Sediment control at construction sites is not only an environmental responsibility, it’s the law. To protect our waterways, the oceans and wildlife, regulations pertaining to erosion and sediment control have been in effect in the United States since the Clean Water Act (CWA) was passed in 1972.
Because any amount of storm water, debris and sediment discharged from construction activities can negatively impact water quality and ecosystems, today’s CWA includes mandates on sediment control for construction projects of all sizes. Those disturbing one or more acres of land – and smaller ones that are related to larger developments or sales – cannot begin until a National Pollutant Discharge Elimination System (NPDES) construction storm water permit has been obtained.
These federal regulations are implemented by state environmental agencies except for in Alaska, Idaho, Massachusetts, New Hampshire and New Mexico, where the Environmental Protection Agency (EPA) retains authority. (The EPA also governs NPDES permit issues throughout most of the Indian Country jurisdictions in the United States.)
A storm water pollution prevention plan (SWPPP) is essential to obtaining an NPDES permit. Within an SWPPP, all sources of pollution that might be discharged from a construction site and in turn affect storm water runoff quality from the site must be listed. In addition, a detailed description of the measures that will be taken to filter sediment, debris and other pollutants from the site’s storm water runoff must be provided.
The SWPPP requirements for each state can be found in the Stormwater Resource Locator (SWRL) on the Construction Industry Compliance Assistance Center’s website. Additional regulations pertaining to erosion and sediment control and storm water management on federal and state levels are included in the SWRL, as well.
Developing Your Stormwater Pollution Prevention Plan: A Guide for Construction Sites is a free downloadable handbook created by the EPA to detail the steps construction site operators must take to develop and implement an SWPPP. It includes a customizable SWPPP template, a sample inspection form and two sample SWPPPs. It’s designed for use anywhere within the United States, in combination with any state or EPA NPDES permit.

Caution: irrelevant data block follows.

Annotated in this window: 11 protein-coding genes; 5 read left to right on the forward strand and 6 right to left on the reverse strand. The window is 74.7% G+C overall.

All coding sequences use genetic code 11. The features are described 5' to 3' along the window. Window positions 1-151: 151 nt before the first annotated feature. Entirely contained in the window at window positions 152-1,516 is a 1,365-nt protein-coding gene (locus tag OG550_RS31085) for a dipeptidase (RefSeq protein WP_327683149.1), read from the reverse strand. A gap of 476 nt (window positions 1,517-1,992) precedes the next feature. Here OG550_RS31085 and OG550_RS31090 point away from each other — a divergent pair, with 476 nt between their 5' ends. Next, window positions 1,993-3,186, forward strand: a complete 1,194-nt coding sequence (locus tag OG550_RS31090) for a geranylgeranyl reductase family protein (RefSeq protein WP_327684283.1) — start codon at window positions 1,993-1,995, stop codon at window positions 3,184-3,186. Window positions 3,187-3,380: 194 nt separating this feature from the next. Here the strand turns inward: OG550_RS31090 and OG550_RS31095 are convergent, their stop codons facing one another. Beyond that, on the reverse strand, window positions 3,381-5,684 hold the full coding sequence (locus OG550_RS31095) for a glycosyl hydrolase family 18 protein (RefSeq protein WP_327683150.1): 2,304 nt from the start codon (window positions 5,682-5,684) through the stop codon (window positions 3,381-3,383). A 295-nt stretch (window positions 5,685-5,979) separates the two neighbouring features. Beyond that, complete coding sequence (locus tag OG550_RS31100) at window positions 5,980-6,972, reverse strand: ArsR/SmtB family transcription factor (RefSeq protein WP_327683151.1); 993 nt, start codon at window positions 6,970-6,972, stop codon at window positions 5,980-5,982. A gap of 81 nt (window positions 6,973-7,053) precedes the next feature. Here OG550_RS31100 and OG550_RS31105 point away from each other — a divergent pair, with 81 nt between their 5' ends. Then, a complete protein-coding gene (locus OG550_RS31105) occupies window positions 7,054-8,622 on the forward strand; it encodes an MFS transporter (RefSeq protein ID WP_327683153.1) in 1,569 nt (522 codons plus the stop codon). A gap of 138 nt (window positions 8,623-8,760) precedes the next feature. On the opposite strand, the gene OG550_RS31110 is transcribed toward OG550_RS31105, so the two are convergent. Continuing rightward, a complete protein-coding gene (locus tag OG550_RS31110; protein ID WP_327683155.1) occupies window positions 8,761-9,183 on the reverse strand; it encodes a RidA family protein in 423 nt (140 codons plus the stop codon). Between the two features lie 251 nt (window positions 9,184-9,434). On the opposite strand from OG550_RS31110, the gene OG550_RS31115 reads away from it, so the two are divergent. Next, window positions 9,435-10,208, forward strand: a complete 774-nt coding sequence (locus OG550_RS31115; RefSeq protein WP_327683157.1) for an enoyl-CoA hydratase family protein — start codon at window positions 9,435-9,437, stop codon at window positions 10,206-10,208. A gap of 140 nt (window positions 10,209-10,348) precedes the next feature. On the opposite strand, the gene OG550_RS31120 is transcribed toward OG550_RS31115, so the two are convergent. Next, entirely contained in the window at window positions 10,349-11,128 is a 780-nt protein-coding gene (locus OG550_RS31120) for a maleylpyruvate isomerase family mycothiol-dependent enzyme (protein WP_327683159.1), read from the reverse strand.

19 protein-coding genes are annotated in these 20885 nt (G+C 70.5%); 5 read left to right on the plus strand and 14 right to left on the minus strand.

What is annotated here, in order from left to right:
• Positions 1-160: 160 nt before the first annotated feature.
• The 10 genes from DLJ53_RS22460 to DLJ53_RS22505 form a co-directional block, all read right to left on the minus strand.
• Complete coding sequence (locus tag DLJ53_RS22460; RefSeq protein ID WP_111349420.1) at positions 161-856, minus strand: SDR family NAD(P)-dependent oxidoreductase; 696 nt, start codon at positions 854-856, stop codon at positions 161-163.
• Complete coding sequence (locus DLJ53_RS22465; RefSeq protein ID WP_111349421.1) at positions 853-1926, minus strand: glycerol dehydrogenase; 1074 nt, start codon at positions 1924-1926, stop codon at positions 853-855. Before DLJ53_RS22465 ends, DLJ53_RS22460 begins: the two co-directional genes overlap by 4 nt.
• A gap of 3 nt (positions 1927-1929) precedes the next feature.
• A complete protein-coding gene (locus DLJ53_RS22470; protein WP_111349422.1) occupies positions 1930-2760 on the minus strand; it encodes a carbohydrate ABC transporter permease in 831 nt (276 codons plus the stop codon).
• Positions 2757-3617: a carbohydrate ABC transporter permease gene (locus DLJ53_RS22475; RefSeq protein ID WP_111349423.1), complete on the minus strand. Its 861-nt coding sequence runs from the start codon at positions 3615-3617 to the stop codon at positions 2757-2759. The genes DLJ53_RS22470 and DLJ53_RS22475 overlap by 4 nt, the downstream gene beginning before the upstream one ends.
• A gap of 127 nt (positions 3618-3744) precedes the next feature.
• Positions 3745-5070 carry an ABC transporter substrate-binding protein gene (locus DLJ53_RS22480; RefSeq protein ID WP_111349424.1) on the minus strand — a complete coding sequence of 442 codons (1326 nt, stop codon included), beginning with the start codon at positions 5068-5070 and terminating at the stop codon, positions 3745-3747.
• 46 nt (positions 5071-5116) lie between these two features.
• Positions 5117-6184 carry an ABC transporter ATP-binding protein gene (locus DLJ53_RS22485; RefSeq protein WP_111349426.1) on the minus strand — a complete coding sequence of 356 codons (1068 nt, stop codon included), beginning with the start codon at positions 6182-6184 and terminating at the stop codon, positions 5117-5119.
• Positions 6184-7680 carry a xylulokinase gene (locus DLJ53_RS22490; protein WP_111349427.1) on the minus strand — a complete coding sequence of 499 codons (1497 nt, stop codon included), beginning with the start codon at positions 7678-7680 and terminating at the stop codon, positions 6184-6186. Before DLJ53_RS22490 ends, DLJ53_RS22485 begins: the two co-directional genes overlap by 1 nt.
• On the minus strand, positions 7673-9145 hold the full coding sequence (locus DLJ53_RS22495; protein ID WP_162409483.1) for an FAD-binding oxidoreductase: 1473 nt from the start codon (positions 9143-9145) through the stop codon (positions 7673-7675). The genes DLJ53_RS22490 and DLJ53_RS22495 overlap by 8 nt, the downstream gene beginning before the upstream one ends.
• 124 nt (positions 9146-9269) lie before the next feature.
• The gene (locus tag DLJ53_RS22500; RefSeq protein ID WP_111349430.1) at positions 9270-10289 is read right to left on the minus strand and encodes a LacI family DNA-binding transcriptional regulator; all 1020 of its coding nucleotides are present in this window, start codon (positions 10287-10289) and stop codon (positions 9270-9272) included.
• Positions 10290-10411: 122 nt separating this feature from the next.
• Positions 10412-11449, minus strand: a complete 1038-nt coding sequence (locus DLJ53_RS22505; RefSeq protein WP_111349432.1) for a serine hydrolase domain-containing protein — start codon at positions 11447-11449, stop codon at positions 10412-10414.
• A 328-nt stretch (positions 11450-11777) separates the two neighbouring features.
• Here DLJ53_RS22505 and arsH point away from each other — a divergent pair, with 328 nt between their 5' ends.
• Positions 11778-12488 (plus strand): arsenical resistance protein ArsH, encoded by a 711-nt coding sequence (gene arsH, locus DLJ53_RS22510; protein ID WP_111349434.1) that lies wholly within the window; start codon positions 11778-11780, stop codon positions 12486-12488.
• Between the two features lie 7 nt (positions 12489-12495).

In addition to submitting an SWPPP and an NPDES permit application, construction site operators must develop and submit an erosion and sediment control plan prior to breaking ground. This plan must identify the specific preventative measures that will be used on each individual site to prevent and/or control sediment runoff and erosion.
Fortunately, the acts of controlling sediment and erosion are much easier than uncovering and understanding all of your state’s laws regarding them. And, if you rely on the expertise of an honest and reputable company specializing in construction site erosion and sediment control, your time researching the law and control methods, as well as your concerns about satisfying regulations in order to avoid costly fines, will be minimized greatly.
Companies dedicated to erosion and sediment control offer a number of products and services designed to solve erosion and sediment control issues at construction sites and keep these sites compliant with the law. Products that prevent sediment from entering storm water systems are available in an array of styles for various scenarios – from filtering rolls that fit in front of curbside storm water inlets to bags that enclose storm inlet grates, allowing water to seep through while trapping sediment and debris inside them.
Professional sediment control products are manufactured according to government regulations, and they’re made to be easy to install, inspect, maintain and reuse. Because they’re so hassle-free, they save valuable time at construction sites, and the dollars they save are innumerable.
Fines for CWA violations can be very steep. In late August of 2009, one of the largest luxury homebuilders in the Southeast and Midwest was fined more than a half million dollars to settle allegations that it had violated the terms of NPDES permits issued for housing developments in Missouri and West Virginia, and that it had allowed illegal storm water discharges in Arkansas. The $513,740 penalty heaped upon the company, which once was honored for its sound environmental practices, will be paid in four annual installments, plus interest.
Just days after that settlement was reached, a North Dakota real estate developer was fined $37,500 in civil penalties for violating CWA regulations. These cases are just two of many examples of the EPA’s crackdown on violators.
Fines, of course, can make a huge dent in a company’s profitability and in a worst case scenario, they can put a company in the red. It simply doesn’t make sense to risk fines by either ignoring the law or by trusting makeshift sediment control structures to be regulation compliant. One call to an erosion and sediment control professional can save your company money and can free you up to focus on other matters at hand.
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